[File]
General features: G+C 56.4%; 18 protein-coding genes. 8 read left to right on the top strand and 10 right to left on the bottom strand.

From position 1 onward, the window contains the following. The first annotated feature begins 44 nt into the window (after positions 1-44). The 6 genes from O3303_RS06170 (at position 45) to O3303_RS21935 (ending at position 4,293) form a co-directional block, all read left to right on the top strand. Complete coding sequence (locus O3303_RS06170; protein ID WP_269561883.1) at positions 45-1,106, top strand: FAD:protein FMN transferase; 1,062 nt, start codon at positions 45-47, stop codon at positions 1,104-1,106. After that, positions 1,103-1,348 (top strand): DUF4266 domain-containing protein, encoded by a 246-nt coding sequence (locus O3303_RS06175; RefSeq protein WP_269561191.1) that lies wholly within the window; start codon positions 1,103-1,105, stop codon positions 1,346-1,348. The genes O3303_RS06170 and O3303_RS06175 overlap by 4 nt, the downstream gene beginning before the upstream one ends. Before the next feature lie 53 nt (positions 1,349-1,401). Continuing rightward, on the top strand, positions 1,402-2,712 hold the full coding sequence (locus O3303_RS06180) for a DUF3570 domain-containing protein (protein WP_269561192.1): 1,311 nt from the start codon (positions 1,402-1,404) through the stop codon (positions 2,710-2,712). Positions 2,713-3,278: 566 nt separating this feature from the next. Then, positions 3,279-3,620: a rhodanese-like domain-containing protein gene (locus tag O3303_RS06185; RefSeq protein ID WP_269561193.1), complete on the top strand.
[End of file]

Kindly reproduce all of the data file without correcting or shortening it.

General features: G+C 56.4%; 18 protein-coding genes. 8 read left to right on the top strand and 10 right to left on the bottom strand.

From position 1 onward, the window contains the following. The first annotated feature begins 44 nt into the window (after positions 1-44). The 6 genes from O3303_RS06170 (at position 45) to O3303_RS21935 (ending at position 4,293) form a co-directional block, all read left to right on the top strand. Complete coding sequence (locus O3303_RS06170; protein ID WP_269561883.1) at positions 45-1,106, top strand: FAD:protein FMN transferase; 1,062 nt, start codon at positions 45-47, stop codon at positions 1,104-1,106. After that, positions 1,103-1,348 (top strand): DUF4266 domain-containing protein, encoded by a 246-nt coding sequence (locus O3303_RS06175; RefSeq protein WP_269561191.1) that lies wholly within the window; start codon positions 1,103-1,105, stop codon positions 1,346-1,348. The genes O3303_RS06170 and O3303_RS06175 overlap by 4 nt, the downstream gene beginning before the upstream one ends. Before the next feature lie 53 nt (positions 1,349-1,401). Continuing rightward, on the top strand, positions 1,402-2,712 hold the full coding sequence (locus O3303_RS06180) for a DUF3570 domain-containing protein (protein WP_269561192.1): 1,311 nt from the start codon (positions 1,402-1,404) through the stop codon (positions 2,710-2,712). Positions 2,713-3,278: 566 nt separating this feature from the next. Then, positions 3,279-3,620: a rhodanese-like domain-containing protein gene (locus tag O3303_RS06185; RefSeq protein ID WP_269561193.1), complete on the top strand.